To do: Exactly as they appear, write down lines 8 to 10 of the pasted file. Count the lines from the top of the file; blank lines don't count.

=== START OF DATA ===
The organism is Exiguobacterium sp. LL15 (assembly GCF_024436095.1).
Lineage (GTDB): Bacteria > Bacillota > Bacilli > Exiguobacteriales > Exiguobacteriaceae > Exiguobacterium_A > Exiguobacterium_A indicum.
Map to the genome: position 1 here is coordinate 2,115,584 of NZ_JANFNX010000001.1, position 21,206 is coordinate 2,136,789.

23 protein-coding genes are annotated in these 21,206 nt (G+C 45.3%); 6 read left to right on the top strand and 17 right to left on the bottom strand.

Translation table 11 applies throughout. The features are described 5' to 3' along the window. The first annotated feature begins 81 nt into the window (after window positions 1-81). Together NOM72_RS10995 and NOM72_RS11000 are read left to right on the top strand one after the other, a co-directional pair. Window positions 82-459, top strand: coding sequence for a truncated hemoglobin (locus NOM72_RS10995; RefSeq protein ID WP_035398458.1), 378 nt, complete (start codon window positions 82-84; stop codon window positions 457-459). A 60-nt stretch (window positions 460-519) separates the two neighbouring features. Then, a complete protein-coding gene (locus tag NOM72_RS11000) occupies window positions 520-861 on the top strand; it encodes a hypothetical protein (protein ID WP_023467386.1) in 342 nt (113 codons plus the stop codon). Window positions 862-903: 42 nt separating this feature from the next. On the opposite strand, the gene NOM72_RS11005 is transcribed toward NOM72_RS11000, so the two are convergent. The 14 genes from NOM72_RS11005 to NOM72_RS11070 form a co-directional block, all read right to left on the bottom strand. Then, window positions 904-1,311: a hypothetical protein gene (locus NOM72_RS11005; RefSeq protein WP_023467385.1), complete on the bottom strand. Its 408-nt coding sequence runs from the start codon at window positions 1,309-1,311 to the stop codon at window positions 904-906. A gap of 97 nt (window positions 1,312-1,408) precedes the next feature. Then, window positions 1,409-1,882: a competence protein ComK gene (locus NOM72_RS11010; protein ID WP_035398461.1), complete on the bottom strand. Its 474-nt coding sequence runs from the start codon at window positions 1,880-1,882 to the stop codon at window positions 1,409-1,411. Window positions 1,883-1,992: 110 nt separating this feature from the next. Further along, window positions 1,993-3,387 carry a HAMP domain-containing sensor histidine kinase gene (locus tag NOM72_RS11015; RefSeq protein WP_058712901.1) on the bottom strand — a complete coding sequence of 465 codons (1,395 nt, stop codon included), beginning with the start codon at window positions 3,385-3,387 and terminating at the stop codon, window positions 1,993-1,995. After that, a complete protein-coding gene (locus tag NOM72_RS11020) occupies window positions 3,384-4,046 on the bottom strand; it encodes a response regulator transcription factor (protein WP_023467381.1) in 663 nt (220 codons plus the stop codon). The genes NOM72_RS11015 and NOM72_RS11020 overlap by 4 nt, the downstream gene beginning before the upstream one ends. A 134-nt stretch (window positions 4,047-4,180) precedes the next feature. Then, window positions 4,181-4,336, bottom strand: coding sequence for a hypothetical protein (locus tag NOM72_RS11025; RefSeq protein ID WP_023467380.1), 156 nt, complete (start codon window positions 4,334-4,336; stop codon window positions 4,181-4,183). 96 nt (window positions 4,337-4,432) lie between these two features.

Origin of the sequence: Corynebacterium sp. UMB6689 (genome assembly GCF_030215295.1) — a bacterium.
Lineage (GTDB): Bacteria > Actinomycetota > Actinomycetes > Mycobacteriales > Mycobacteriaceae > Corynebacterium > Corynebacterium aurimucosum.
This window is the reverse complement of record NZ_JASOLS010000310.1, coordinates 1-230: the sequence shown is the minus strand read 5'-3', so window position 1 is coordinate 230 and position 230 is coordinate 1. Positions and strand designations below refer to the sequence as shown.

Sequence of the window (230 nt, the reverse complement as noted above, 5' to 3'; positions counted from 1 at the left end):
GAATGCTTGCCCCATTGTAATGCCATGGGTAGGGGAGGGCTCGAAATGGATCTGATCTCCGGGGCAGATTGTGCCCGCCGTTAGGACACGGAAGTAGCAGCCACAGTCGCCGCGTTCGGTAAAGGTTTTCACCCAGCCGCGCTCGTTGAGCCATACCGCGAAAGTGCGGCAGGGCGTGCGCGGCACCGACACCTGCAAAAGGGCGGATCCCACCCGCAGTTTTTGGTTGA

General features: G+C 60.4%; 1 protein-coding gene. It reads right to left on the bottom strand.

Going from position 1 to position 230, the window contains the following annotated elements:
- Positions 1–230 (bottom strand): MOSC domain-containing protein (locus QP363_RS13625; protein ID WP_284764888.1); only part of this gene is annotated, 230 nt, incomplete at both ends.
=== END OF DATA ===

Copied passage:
This window is the reverse complement of record NZ_JASOLS010000310.1, coordinates 1-230: the sequence shown is the minus strand read 5'-3', so window position 1 is coordinate 230 and position 230 is coordinate 1. Positions and strand designations below refer to the sequence as shown.

Sequence of the window (230 nt, the reverse complement as noted above, 5' to 3'; positions counted from 1 at the left end):
GAATGCTTGCCCCATTGTAATGCCATGGGTAGGGGAGGGCTCGAAATGGATCTGATCTCCGGGGCAGATTGTGCCCGCCGTTAGGACACGGAAGTAGCAGCCACAGTCGCCGCGTTCGGTAAAGGTTTTCACCCAGCCGCGCTCGTTGAGCCATACCGCGAAAGTGCGGCAGGGCGTGCGCGGCACCGACACCTGCAAAAGGGCGGATCCCACCCGCAGTTTTTGGTTGA